This is an archived article that was published on sltrib.com in 2006, and information in the article may be outdated. It is provided only for personal research purposes and may not be reprinted.
Do you like being pandered to? Do you like being presented with a mirror so you can admire yourself? Time magazine sure hopes so.
The venerable but not-much-venerated newsweekly is sucking up to you, its hoped-for audience, pure and simple. In naming "you" as its Person of the Year for 2006 - complete with reflective plastic on the cover - the fading publication demonstrates how its weakening financial condition has led to a weakening of editorial judgment.
Are self-generated online media really a bigger deal than the Iraq war? Is the self-displaying YouTube more consequential than Mahmoud Ahmadinejad? Does MySpace rate higher than the proliferation of weapons and enemies around the world, from North Korea to Russia to Venezuela?
Once upon a time - back when Time was the flagship media outlet in the country - the magazine's editors would scan the news horizon every year, looking for the most significant newsmaker of the year. That's how Adolf Hitler, evil as he was, became Man of the Year in 1938 and how Josef Stalin, not much better, became Man of the Year twice, in 1939 and 1942.
In that era, Time was seen as a Mount Olympus of journalism; people trusted its godlike pronouncements about the state of the world. And even if they didn't, they had relatively few other media choices.
So while Time indulged itself in a few fluff choices during its glory years (was newly crowned Queen Elizabeth II really the most important newsmaker in 1952?), for the most part the magazine took itself seriously enough to render judgments about the world. As late as 1979, Time chose Iran's Ayatollah Khomeini as the year's most influential figure.
But then came the onslaught of the New Media. Time could no longer "administer" the news to its audience - a number of days after it happened. People could get their information and opinion sooner, through other vehicles: first cable TV, then talk radio, then the Internet. Beset by such competition, the magazine has never regained its former prominence.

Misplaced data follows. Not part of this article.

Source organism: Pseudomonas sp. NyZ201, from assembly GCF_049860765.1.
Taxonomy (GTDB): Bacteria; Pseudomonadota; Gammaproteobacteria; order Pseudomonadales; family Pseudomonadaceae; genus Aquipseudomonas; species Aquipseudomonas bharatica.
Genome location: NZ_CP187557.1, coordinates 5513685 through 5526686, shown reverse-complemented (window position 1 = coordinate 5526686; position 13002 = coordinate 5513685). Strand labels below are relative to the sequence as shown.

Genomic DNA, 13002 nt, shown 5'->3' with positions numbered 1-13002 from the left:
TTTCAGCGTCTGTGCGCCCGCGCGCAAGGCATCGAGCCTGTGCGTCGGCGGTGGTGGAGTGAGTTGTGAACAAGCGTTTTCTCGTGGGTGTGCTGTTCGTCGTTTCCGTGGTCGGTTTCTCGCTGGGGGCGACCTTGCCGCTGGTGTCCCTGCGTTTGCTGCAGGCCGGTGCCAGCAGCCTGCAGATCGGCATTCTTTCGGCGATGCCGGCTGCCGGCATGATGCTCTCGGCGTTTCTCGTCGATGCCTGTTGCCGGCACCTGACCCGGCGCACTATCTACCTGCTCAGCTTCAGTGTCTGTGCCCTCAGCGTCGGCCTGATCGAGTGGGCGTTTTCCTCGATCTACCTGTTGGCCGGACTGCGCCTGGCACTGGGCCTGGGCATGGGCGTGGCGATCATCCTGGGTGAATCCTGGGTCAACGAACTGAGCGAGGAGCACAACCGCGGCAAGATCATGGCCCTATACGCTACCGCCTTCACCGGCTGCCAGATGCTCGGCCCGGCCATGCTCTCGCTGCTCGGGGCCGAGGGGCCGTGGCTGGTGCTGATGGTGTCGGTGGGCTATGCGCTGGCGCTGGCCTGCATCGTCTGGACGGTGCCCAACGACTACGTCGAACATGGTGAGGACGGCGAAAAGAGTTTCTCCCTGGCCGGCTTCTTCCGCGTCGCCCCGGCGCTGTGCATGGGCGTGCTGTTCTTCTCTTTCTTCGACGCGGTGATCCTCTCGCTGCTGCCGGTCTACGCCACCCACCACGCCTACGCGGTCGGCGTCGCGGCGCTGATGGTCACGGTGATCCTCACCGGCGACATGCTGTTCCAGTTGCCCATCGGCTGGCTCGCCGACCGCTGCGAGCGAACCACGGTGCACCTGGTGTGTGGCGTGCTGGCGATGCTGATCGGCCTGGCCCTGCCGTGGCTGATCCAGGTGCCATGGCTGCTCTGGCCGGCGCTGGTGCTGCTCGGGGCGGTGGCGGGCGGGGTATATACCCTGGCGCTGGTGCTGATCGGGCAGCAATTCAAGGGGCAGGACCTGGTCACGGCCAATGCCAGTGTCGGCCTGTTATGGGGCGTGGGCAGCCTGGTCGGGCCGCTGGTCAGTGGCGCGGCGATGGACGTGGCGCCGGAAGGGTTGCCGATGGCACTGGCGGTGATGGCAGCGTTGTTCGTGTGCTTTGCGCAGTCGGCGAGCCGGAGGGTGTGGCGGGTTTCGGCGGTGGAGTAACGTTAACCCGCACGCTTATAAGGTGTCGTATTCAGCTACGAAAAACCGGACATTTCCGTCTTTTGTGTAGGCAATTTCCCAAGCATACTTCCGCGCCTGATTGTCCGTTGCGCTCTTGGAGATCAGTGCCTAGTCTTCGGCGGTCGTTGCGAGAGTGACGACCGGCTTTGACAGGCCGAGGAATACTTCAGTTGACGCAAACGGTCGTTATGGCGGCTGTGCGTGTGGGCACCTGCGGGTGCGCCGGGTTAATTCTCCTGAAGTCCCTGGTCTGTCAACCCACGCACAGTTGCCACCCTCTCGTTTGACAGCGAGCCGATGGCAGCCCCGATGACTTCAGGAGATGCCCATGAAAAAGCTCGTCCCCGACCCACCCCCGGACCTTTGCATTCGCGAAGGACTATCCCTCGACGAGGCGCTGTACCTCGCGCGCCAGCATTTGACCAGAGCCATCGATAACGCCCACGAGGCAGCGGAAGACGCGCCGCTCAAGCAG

Time's response was to pander. In 2001 the magazine overlooked the obvious choice, Osama bin Laden, in favor of the feel-good choice, Rudy Giuliani. At the time, the editors lamely said that bin Laden was "too small" - as if what bin Laden set in motion could be called "small." A better explanation was that Time figured it would sell more magazines with Giuliani on the cover.
But pandering still didn't stop the hemorrhaging. Five years later the magazine, like most of the mainstream media, is a shrunken vestige of its once-grand self. And although its story tries to link YouTube to larger trends - "it's about the many wresting power from the few " - the obvious conclusion to be drawn is that Time is trying to be popular, as opposed to informative.
As proof, consider this explanation from managing editor Richard Stengel: "If you choose an individual, you have to justify how that person affected millions of people," he told the Associated Press. "But if you choose millions of people, you don't have to justify it to anyone." Ah, so that's the secret: Editors should forfeit their editorial function and take the easy way out - the cop-out.
It could be argued that in the world of do-it-yourself media - including news-aggregating services, such as Google News, which are free - the need for editors has been eliminated, because "you" are the editor.
Yet, the opposite also could be argued: In this world of confusion, people are still looking for trustworthy guides who will help them make judgments. In other words, bring in the experts to help us understand that nuclear proliferation is more important than Britney Spears' no-panties look.
But now we know readers won't get any such guidance from Time. The mag is too busy pandering with its "I'm begging you to buy me!" cover story.
Pinkerton is a columnist for Newsday.